"I have gotten spoiled now by having a custom gun built," she continued. "I chose the .308 because it is a great all-around caliber, easy to find ammunition and can knock down just about anything in North America and abroad, except perhaps buffalo and elephant. ... This is the rifle package I'm taking to Africa this year for some plains game."
Buck Pope of Arizona is a longtime gun writer who has tested many of the calibers suggested for women hunters. His top recommendation for them would be the .25-06 Remington cartridge, closely followed by the 7mm-08 and the .260 Remington.
"The .25-06 is a good long-range, flat-shooting cartridge. It has a little more recoil, but it's manageable," Pope said. "It's a solid 300-yard choice. With the right conditions and proper bullet, you can hunt everything up to the biggest deer."
The 7mm-08 and .260 are short-action cartridges. The length of the cartridge is appreciably shorter than standard cartridges, making it easier to cycle the bolt on a bolt-action rifle. The cartridges' design creates an efficient rate of powder burn, which gives bullets serious velocity when leaving the muzzle of a short-action rifle.
Bullets for the 7mm-08 can weigh 140 grains, with 130 grains popular among hunters seeking deer. The rifle also has enough oomph to take on black bear.
A recent trend has leaned toward rifles chambered for ammunition, such as Winchester's "super short magnum" cartridges, that are shorter and fatter than anything previously designed, Howard said.
"The .243 Winchester Super Short Magnum and .25 WSSM ... deliver more velocity and energy but are shot out of a shorter action and lighter rifle," Howard said. "The .243 WSSM delivers more velocity than the .243 Winchester, and recoil is minimal. The .25 WSSM produces practically the same ballistics as a .25-06 but in a rifle action two sizes shorter.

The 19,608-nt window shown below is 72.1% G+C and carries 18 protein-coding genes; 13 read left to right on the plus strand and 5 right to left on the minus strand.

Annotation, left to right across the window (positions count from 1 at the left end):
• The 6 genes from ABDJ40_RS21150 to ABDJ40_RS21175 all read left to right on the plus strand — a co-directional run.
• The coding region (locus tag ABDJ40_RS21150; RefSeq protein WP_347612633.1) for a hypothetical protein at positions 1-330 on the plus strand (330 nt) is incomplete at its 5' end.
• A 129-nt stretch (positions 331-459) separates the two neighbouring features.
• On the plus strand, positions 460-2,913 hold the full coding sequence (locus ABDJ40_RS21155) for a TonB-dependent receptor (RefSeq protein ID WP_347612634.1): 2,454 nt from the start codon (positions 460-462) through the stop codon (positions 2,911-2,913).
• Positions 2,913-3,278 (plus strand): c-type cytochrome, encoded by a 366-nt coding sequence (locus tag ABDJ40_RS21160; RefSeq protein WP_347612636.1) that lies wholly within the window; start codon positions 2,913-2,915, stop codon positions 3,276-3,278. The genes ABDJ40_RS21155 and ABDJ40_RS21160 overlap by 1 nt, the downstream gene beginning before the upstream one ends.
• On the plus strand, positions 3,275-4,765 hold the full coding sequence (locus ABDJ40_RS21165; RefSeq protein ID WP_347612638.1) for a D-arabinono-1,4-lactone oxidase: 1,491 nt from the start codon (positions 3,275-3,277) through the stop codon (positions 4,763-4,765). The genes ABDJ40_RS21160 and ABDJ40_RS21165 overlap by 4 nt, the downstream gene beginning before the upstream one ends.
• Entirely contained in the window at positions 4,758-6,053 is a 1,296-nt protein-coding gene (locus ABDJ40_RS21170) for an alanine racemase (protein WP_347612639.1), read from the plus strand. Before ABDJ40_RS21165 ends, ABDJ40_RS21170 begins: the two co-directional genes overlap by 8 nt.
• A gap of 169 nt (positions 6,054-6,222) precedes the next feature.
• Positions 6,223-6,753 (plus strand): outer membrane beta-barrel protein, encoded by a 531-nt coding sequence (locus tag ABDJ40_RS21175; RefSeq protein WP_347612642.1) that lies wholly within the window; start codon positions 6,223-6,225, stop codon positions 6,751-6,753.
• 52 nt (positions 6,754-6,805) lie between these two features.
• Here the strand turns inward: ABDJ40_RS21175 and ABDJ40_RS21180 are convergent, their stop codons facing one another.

"Both are excellent choices for deer-sized game but can also be used for other animals," he said.
Rifles chambered in a short-action or a super short-action are more compact, Howard added.
"The real advantage for women is they can handle the weight, length and recoil of these guns," he said. "Being able to easily hold and shoot the rifle will make them better and more confident shooters."
For more info
Women wanting to break into hunting or shooting sports have a wealth of resources available.
1. The NRA's Women on Target program offers shooting clinics and beginner hunts. (800) 861-1166; www.nrahq.org/women
2. In addition to firearms training, Becoming an Outdoors Woman offers classes and seminars covering a variety of outdoor activities. (877) 269-6626; www.uwsp.edu/cnr/bow
3. The National Wild Turkey Federation's Women in the Outdoors offers outdoor skills workshops designed primarily for women and girls 14 and older. Events are held throughout the United States. (800) 843-6983; www.nwtf.org/wito
4. A good way to select a hunting rifle is to try a few. Pick one that matches your physical capabilities and offers the performance for your needs. Check ballistics tables, comparing performance. Many major ammunition manufacturers' Web sites have this information. www.remington.com and www.winchester.com
Ken Perrotte is a freelance writer in King George, Va.